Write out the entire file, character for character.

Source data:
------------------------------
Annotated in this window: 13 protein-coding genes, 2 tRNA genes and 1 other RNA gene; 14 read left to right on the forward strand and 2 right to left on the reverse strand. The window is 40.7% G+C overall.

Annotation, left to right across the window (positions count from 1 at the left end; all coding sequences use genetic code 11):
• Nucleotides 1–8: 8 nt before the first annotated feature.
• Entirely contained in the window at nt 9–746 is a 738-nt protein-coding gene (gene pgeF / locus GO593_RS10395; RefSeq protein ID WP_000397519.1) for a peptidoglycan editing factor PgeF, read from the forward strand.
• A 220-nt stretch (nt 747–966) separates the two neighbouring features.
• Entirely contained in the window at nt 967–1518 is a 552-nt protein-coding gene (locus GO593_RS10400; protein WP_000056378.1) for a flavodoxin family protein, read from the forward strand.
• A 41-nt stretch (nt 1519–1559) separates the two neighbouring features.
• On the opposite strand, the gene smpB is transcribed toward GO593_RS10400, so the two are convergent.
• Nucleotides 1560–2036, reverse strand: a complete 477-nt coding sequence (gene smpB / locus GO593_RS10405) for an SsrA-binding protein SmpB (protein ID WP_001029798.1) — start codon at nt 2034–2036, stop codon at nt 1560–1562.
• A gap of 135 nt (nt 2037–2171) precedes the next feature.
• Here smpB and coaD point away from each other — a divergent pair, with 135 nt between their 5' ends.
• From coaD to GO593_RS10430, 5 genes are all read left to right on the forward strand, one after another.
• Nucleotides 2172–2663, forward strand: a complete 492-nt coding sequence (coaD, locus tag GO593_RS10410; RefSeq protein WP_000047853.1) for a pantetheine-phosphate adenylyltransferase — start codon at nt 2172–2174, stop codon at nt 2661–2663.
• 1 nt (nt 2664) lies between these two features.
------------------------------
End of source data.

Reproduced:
Annotated in this window: 13 protein-coding genes, 2 tRNA genes and 1 other RNA gene; 14 read left to right on the forward strand and 2 right to left on the reverse strand. The window is 40.7% G+C overall.

Annotation, left to right across the window (positions count from 1 at the left end; all coding sequences use genetic code 11):
• Nucleotides 1–8: 8 nt before the first annotated feature.
• Entirely contained in the window at nt 9–746 is a 738-nt protein-coding gene (gene pgeF / locus GO593_RS10395; RefSeq protein ID WP_000397519.1) for a peptidoglycan editing factor PgeF, read from the forward strand.
• A 220-nt stretch (nt 747–966) separates the two neighbouring features.
• Entirely contained in the window at nt 967–1518 is a 552-nt protein-coding gene (locus GO593_RS10400; protein WP_000056378.1) for a flavodoxin family protein, read from the forward strand.
• A 41-nt stretch (nt 1519–1559) separates the two neighbouring features.
• On the opposite strand, the gene smpB is transcribed toward GO593_RS10400, so the two are convergent.
• Nucleotides 1560–2036, reverse strand: a complete 477-nt coding sequence (gene smpB / locus GO593_RS10405) for an SsrA-binding protein SmpB (protein ID WP_001029798.1) — start codon at nt 2034–2036, stop codon at nt 1560–1562.
• A gap of 135 nt (nt 2037–2171) precedes the next feature.
• Here smpB and coaD point away from each other — a divergent pair, with 135 nt between their 5' ends.
• From coaD to GO593_RS10430, 5 genes are all read left to right on the forward strand, one after another.
• Nucleotides 2172–2663, forward strand: a complete 492-nt coding sequence (coaD, locus tag GO593_RS10410; RefSeq protein WP_000047853.1) for a pantetheine-phosphate adenylyltransferase — start codon at nt 2172–2174, stop codon at nt 2661–2663.
• 1 nt (nt 2664) lies between these two features.